Uber, hard-hit by pandemic, sells its robot-vehicle division

File-This March 20, 2020, file photo shows a parking lot full of Uber self-driving Volvos in Pittsburgh. Uber is selling off its autonomous vehicles development arm to Aurora as the ride-hailing company slims down after its revenues were pummeled by the coronavirus pandemic. Aurora will acquire the employees and technology behind Uber's Advanced Technologies Group in an equity transaction, the companies said Monday. Photo Courtesy: AP

SAN RAMON, Calif. (AP): Uber is selling off its autonomous vehicles development arm as the ride-hailing company slims down after its revenues were pummeled by the coronavirus pandemic.

Self-driving vehicle technology company Aurora will acquire the employees and technology behind Uber’s Advanced Technologies Group in an stock transaction, the companies said Monday.

Uber will also invest $400 million into Aurora, and Uber’s CEO Dara Khosrowshahi will join Aurora’s board of directors.

After the transaction, Aurora will be worth $10 billion and Uber will hold 26% stake in the company, Aurora CEO Chris Urmson said in an interview.

“Our first product will be in trucking and freight, but we look forward to taking this great team that we have and accelerating that while continuing working on light vehicles and ride-haling, and we’ll ultimately see our vehicles deploying on the Uber network,” Urmson said.

Uber will not have exclusive rights as a ride-hailing company to Aurora’s technology, but the two companies will have a “preferred relationship,” Urmson said.

San Francisco-based Uber will lose a critical piece of its company after the pandemic cut into its finances by suppressing demand for shared rides. Its path to profitability has often been linked with its plans to deploy autonomous vehicles and reduce the high cost of paying drivers.

The company’s efforts around self-driving technology was marred in March 2018 when one of its automated test vehicles hit and killed a woman, the first death involving the technology. The backup Uber driver involved in the crash was charged with negligent homicide for being distracted in the moments before fatally striking the woman in suburban Phoenix.

“There’s no doubt they had a pretty rough couple of years a while back,” Urmson said. “What’s been impressive to me in meeting the team over the last little while is just how much the team has learned, and the tenaciousness, and determination of the team as they come to market in a thoughtful, safe way.”

Gaining customers’ trust is a huge factor, said Dan Morgan, vice president of Synovus Trust Company. “You have one or two bad accidents and people are like, ‘I’m not getting into that thing,’” he said.

Aurora, based in Mountain View, Calif., is led by former Google, Tesla and Uber executives. Aurora also has partnerships with delivery giant Amazon and auto companies Hyundai and Kia, among others, but its partnership with Uber is its first official relationship with a ride-hailing company.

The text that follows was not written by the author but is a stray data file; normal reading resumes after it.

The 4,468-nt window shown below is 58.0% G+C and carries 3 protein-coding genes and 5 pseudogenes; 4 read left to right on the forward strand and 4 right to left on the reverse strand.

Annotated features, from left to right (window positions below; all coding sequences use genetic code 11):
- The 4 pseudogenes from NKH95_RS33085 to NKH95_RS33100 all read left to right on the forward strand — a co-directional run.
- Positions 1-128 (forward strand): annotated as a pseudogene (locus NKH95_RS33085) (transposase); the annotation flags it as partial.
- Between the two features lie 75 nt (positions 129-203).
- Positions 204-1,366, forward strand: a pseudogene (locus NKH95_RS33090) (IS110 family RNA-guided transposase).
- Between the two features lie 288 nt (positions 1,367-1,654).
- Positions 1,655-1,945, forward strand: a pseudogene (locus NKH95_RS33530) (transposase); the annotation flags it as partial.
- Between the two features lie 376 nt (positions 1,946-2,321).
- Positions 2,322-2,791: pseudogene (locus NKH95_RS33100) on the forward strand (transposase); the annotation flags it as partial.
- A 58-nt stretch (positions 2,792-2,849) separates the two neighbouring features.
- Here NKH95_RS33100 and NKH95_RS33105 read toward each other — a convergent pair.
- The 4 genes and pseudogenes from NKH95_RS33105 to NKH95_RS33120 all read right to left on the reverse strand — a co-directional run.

The move will help Uber find a quicker path to profitability, said Steven Fox, founder and CEO of Fox Advisors. “It accomplishes the best of both worlds for them. It takes away a big profit drag and keeps them strategically well-positioned for when they want to move parts of their network to be autonomous,” he said.

The deal means San Francisco-based Uber will be entrusting a key piece of its future to a 3-year-old startup co-founded and run by one of the engineers who launched Google’s pioneering work in self-driving cars more than a decade ago. Urmson was one of the most visible people involved in the once-secret project that Google initially dubbed “Chauffeur” before it was finally spun off into a separate company called Waymo. Google and Waymo remain closely aligned under the same corporate parent, Alphabet.

While at Google, Urmson also worked on the self-driving car technology with another top engineer, Anthony Levandowski, who defected to Uber in 2016 oversee its early efforts to build robotic vehicles.

As part of that effort, Uber bought Levandowski’s startup, Otto, for $680 million. That deal quickly disintegrated into a scandal after Waymo accused Levandowski of stealing its trade secrets and using them to help Uber to make the transition from human drivers to autonomous vehicles.

Uber denied the allegations, but eventually reached a $245 million settlement with Waymo in 2018 after a few days of testimony during a high-profile trial in San Francisco. Before the settlement, Uber’s former CEO and co-founder Travis Kalanick revealed he believed Google’s self-driving car technology posed an existential threat to Uber during his dramatic appearance on the witness stand.

That fear drove Kalanick Uber’s to open its own self-driving car division stocked with robotic experts from Carnegie-Mellon University as well as former Google engineers acquired as part of the deal with Levandowski. Uber eventually fired Levandowski in 2017 and Levandowski wound up being sentenced to 18 months in prison earlier this year after pleading guilty to stealing some of Google’s trade secrets before he left the company in 2016.